President Barack Obama reflects during a budget meeting in the Roosevelt Room. Official White House Photo by Pete Souza.
The Obama Administration appears increasingly poised to move forward on comprehensive immigration reform, as promised. Yesterday the White House announced budgetary initiatives that signal a change in priorities and pave the way for immigration reform. At the same time, Secretary of Homeland Security Janet Napolitano, testified before the Senate yesterday about her plans to protect our borders and enforce our immigration laws in smarter and more effective ways. While the changes are welcome, they’re still just fiddling along the edges of a real solution. Comprehensive immigration reform is the only real way to fix the problem.
President Obama unveiled a $27 billion budget plan for border and transportation security. The budget also includes increased funding for interior enforcement, including a 30% increase for the problematic Secure Communities Program, which is meant to identify dangerous criminals in U.S. jails but currently appears to be directing resources at run-of-the-mill undocumented immigrants as well. And, of course, there are increased funds for workplace enforcement, putting more weight behind the new worksite enforcement priorities announced earlier this week. The controversial and error-ridden E-Verify program is set to receive $112 million to be spent on monitoring and compliance, and on improvements to the data – welcome changes, but still not enough to make a mandatory program acceptable. Overall, the changes are meant to emphasize new enforcement priorities, achieve maximum effectiveness, and conduct immigration enforcement in a manner that is consistent with American values.
The President’s budget also recognized a need to invest in application processing and immigrant integration. The 2010 budget includes increased funding to reduce exorbitant application fees and improve processing of immigration applications. The budget will also allow for the creation of an immigrant-integration office at U.S. Citizen and Immigration Services and provide grants to community groups that help immigrants prepare for citizenship tests and learn English. Additional funding will create jobs for 28 new immigration judges, an important first step in dealing with the long neglected backlog of pending immigration cases.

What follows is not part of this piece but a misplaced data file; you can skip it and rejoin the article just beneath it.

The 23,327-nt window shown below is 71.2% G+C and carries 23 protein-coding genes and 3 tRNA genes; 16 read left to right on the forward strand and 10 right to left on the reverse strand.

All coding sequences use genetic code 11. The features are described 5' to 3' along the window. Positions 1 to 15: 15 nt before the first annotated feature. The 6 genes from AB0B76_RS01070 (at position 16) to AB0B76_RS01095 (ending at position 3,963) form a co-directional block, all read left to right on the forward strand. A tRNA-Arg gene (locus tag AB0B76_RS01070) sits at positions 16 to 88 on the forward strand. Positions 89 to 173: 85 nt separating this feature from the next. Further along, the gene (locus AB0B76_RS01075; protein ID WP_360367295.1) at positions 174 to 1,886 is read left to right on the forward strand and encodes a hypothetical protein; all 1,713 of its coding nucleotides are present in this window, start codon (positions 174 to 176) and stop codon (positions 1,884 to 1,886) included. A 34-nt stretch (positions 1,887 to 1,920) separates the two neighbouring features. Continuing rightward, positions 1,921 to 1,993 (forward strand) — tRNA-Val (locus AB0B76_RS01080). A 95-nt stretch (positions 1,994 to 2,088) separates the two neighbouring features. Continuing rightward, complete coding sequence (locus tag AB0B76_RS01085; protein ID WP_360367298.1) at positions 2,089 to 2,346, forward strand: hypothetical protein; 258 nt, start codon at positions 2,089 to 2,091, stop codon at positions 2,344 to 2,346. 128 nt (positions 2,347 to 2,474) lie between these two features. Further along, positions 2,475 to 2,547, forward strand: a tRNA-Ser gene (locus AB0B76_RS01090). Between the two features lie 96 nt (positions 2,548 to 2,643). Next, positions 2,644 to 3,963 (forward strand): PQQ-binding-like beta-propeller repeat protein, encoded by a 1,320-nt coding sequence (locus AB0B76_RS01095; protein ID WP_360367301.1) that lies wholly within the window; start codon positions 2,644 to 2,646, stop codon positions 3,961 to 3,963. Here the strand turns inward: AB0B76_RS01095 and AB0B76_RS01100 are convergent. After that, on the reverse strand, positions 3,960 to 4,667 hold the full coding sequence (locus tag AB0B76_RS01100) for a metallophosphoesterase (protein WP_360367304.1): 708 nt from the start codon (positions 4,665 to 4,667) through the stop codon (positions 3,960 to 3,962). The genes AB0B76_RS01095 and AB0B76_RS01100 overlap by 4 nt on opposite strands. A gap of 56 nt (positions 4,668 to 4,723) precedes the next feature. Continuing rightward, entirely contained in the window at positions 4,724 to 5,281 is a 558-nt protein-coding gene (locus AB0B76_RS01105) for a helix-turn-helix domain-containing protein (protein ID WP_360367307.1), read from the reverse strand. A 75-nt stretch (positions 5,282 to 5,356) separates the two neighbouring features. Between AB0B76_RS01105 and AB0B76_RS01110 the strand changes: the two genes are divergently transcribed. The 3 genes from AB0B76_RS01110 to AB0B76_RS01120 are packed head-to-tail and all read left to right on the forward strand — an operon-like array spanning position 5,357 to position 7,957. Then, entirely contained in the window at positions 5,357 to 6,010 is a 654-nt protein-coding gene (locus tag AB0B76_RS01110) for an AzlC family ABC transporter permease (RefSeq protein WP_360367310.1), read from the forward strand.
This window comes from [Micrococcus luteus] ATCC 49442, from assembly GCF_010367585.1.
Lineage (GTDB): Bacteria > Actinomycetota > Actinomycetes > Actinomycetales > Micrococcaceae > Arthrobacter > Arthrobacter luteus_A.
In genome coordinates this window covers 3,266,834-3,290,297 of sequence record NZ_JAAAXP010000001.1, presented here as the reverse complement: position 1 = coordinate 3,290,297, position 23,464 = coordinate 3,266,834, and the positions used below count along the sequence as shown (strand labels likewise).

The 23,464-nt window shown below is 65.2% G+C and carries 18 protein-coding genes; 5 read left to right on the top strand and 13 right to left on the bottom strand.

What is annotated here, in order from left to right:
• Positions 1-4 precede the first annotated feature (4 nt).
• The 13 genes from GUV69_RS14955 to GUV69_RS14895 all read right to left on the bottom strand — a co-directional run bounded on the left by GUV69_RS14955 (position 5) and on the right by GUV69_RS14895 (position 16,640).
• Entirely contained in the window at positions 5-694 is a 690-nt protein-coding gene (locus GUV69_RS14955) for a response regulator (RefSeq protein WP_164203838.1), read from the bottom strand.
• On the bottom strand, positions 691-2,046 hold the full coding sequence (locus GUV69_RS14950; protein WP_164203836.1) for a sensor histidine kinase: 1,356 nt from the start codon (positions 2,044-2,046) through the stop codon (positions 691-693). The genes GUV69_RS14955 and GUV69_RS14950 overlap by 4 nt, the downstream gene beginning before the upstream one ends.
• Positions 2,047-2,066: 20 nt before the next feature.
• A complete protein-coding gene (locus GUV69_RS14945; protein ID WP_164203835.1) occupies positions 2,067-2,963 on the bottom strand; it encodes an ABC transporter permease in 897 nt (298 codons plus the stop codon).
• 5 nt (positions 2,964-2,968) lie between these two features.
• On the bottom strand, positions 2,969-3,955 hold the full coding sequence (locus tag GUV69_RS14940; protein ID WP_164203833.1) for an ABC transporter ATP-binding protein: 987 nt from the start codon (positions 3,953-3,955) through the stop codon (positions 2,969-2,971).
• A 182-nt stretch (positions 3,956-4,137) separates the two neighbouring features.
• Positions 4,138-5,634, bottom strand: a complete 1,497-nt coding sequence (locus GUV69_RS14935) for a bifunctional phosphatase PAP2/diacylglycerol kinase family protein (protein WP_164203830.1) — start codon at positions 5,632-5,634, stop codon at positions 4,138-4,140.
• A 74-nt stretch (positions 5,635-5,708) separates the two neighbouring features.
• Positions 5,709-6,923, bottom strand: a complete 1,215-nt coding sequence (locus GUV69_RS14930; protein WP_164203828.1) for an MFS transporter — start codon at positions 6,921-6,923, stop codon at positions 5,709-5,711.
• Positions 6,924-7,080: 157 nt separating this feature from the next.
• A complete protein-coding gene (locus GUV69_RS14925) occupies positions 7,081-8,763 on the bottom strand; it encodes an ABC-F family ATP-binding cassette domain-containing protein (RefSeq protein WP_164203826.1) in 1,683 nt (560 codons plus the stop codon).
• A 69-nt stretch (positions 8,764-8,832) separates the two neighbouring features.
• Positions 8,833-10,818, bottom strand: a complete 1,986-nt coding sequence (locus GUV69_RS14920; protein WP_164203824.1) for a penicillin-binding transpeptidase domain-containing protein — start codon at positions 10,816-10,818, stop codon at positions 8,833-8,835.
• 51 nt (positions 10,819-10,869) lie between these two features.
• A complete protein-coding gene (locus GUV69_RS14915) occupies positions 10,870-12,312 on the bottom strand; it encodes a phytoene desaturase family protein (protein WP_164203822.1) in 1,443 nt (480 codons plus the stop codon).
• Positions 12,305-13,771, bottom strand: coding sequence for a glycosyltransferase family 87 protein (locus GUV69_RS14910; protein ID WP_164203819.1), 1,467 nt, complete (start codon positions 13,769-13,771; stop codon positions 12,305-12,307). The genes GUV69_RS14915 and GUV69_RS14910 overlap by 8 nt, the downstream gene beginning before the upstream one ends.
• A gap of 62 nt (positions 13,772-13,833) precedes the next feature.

Immigrant advocates have noted that these are important steps toward improving our immigration infrastructure, making enforcement more effective, and integrating newcomers into our communities. However, throwing more money at the current system is still not a solution. In order to truly move our immigration system into the 21st century and make it consistent with American values, the Administration and Congress must take the next logical step and pass a comprehensive immigration reform that includes a legalization program for the approximately 12 million undocumented immigrants already residing in the U.S. Reform has been attempted before and has crashed and burned, and spending more on enforcement has long been the back-up plan. This time, let’s hope that spending more money wisely is not an expensive band-aid, but the first of many steps toward true reform.